Like Wrapped Packages … Food Label Terms Can Be a Guessing Game

by | Dec 22, 2023 | Blog

Wrapped gifts under a Christmas treeI learned a basic rule while growing up: Don’t get excited about the contents of a package until you opened it! In other words, what was in the box didn’t always match the outside label. My mother was resourceful, so using a box for the second or third time seemed quite appropriate!

While the contents of our food packages match the label, we may be surprised that some of those alluring “glitz” labels don’t always match our expectations. Like trying to solve what’s really inside our holiday packages, food label terminology can be a guessing game.

Perception Versus Reality

Over the years, the International Food Information Annual Food & Health Surveys have evaluated how consumers evaluate the healthfulness of a product when looking at identical Nutrition Fact Panels with different additional labels or characteristics. In one annual survey, over 40% of consumers identified products bearing the labels of “fresh,” “natural,” or “non-GMO” or those with shorter ingredient lists as healthier. Even though the nutrition profile was the same, some of those “bright light” labels changed the consumer perceptions. When buying food, like presents, our criteria may be more of a value choice than really what’s in the product. But it’s important to make those choices based on reality.

Beneath the “Glitz” Labels

Whether it’s clothes, gifts or food, labels do influence our purchasing decisions. But we need to make sure the value we seek equals the price. Here’s the scoop on my top three “glitz” labels:

1. Non-GMO — This is a term that is practically on everything … and it is true! Most of our food supply is non-GMO as there are no genetically engineered “sister” products! Despite the fear that creeps into the headlines from time to time, there are only 10 commercially available GMO crops that exist today in our U.S. food supply: corn, soy, papaya, squash, canola, sugar beets, cotton, alfalfa, potato and apples. The frequently seen “butterfly” is not government regulated, but rather a symbol of a nonprofit organization “committed to preserving and building sources of non-GMO products, educating consumers and providing verified non-GMO choices.”

Food companies must meet strict guidelines established by the organization to display the symbol, so if you see the butterfly, you can be assured the product contains no genetically modified ingredients, but that does not mean it is not a “health halo” or better for you.

2. Natural — According to the U.S. Department of Agriculture (USDA), meat, poultry or eggs labeled “natural” must be minimally processed and contain no artificial ingredients. However, there are no farm practice standards identified, and the term applies only to the processing. There is no formal definition or labeling of the term “natural” by USDA if the product does not contain meat or eggs. Despite the multitude of public comments over the past several years, the Food and Drug Administration (FDA) still has not issued a standard definition for all other food products.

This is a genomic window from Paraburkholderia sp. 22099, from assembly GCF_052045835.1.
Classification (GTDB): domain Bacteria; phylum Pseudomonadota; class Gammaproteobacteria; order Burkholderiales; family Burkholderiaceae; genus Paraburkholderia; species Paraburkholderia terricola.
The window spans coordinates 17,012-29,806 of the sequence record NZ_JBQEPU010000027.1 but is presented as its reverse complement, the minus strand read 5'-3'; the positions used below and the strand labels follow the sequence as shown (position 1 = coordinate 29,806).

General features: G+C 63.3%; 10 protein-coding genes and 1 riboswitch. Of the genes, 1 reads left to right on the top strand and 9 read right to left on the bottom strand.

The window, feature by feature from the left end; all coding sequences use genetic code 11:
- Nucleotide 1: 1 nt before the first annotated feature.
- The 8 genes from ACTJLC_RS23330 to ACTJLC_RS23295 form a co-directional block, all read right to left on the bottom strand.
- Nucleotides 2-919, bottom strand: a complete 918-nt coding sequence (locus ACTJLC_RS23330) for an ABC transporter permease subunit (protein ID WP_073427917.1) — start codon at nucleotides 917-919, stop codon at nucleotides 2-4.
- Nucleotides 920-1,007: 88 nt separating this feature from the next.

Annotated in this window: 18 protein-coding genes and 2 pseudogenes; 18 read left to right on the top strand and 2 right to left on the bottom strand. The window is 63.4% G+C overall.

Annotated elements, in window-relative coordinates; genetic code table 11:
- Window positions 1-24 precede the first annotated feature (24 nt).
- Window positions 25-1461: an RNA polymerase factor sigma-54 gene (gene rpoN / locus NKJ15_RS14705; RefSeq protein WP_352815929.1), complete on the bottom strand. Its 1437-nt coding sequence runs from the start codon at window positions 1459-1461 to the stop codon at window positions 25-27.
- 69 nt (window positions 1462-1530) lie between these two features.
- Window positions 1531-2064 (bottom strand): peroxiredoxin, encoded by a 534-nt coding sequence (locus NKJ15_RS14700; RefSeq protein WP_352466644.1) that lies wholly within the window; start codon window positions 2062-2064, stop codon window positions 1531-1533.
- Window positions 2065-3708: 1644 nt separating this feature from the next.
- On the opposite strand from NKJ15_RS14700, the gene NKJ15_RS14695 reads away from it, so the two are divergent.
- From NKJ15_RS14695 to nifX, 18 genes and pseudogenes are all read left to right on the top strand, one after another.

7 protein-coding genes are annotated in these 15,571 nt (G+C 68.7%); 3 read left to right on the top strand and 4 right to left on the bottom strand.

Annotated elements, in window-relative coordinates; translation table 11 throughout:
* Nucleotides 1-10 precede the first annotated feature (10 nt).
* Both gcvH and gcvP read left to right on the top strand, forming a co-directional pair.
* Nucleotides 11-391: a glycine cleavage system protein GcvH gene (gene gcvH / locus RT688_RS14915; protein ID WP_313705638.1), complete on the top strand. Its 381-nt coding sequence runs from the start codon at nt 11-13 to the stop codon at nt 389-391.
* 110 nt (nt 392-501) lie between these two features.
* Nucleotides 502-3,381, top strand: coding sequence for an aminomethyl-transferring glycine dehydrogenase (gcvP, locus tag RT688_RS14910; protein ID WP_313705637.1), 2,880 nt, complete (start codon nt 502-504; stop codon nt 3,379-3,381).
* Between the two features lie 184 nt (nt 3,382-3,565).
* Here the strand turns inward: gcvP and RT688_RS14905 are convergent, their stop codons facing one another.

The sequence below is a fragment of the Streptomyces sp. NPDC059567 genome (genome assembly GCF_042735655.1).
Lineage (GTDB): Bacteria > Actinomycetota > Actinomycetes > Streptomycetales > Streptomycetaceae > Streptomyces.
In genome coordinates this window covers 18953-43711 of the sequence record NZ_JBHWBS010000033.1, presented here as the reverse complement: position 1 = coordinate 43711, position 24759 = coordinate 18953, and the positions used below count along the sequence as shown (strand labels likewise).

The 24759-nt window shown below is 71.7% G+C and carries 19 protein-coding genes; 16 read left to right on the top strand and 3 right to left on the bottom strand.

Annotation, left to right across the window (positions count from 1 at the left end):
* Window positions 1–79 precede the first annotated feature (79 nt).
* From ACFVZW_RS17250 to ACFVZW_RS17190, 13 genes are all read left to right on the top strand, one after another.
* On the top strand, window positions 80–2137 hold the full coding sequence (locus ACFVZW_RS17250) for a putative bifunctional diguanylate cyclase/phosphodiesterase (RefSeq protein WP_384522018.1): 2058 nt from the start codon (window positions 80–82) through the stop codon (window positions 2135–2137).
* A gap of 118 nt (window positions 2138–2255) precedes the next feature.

There is a longstanding FDA policy that identifies the term “natural” as nothing artificial or synthetic (including all color additives regardless of source) has been included in, or has been added to, a food that would not normally be expected to be in that food. However, “natural” does not define the nutritional benefits, health claims or the production or processing of a food product.

3. Fresh — The definition of “fresh” may be more individual perception than regulation, which creates more questions than answers. Does “fresh orange juice” mean fresh-squeezed prior to serving or from a purchased source? Are fresh fruits and vegetables only those bought in whole form? The FDA only defines the term “fresh-cut produce” as being physically altered from its whole state after being harvested from the field.

From a nutritional standpoint, canned tomatoes or frozen blueberries will be more nutritious this time of the year for many of us. Canned and frozen foods are packed at their peak during harvest to preserve freshness and nutritional quality. With the demand of fresh produce year-round regardless of our location, the nutritional value of fresh produce can diminish during transportation across the U.S. or globally.

Stick with the Basics

Food labels like beautifully wrapped packages may not always reveal what we expect if we only see the glitz! When it comes to making the best food choices for our health, stick with the “socks and underwear” mentality! Use the Nutrition Fact Panel! This is one label that eliminates the package “guessing” game. There are no surprises beneath this label!

New nutrition panel label explained